Tiana: For Tiana, novels about amazing black young ladies are perfect, such as Afro-Latino Sierra in Shadowshaper by Daniel Jose Older and Ida in the historical novel Flygirl by Sherri L Smith.

Rapunzel: While Seraphina’s isolation is self-imposed, Seraphina by Rachel Hartman tells the story of a young woman going outside her comfort zone and discovering herself, much in the same way Rapunzel does. For a retelling of Rapunzel’s story, try Bitter Greens by Kate Forsyth, which mixes history and romance with the well-known tale.

Merida: Okay, I have to say it: Hunger Games by Suzanne Collins. It’s about a female archer who fights for her nation while being constantly irritated by the two boys trying to court her. It just works!! There’s also Shadowfell by Juliet Marillier, a young adult fantasy series with female protagonists and inspired by Scottish myths.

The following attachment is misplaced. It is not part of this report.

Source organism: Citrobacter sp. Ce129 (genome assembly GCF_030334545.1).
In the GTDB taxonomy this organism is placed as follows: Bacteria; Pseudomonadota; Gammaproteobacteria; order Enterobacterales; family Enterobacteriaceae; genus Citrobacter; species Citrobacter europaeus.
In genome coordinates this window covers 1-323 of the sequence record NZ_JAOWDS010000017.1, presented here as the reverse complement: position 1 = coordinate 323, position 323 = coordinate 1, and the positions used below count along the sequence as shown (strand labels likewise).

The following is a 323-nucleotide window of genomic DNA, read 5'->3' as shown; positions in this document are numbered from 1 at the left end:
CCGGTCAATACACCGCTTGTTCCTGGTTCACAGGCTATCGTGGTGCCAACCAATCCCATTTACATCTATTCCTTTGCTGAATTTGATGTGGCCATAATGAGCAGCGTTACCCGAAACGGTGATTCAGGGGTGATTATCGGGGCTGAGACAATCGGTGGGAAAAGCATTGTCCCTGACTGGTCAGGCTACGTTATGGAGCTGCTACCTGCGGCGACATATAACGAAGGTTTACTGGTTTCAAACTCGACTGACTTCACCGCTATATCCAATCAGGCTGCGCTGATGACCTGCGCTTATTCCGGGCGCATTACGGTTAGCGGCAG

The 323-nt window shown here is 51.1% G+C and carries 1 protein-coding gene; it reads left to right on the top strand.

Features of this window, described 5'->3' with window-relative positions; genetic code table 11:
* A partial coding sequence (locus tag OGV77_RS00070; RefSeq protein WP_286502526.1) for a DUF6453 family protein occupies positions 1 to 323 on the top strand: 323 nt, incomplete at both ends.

Anna: Anna is fun, hilarious, and a romantic at heart, which makes me recommend The Ruby Red trilogy by Kerstin Gier for your inner romantic. Also, for another fantasy with a focus on siblings, Age of Legends by Kelley Armstrong, a series about twin sisters who must fight together to quell restless souls.

Elsa: For Elsa, what could be more perfect than Snow Like Ashes by Sara Raasch? A book about winter magic, a girl who feels out of place and unsure of her role in her kingdom, and learning to accept yourself and fight for those you care about. Spot on! Also keep a look out for Stealing Snow by Danielle Paige (out in September!), a retelling of The Snow Queen in which the character is much more than she was in the original story.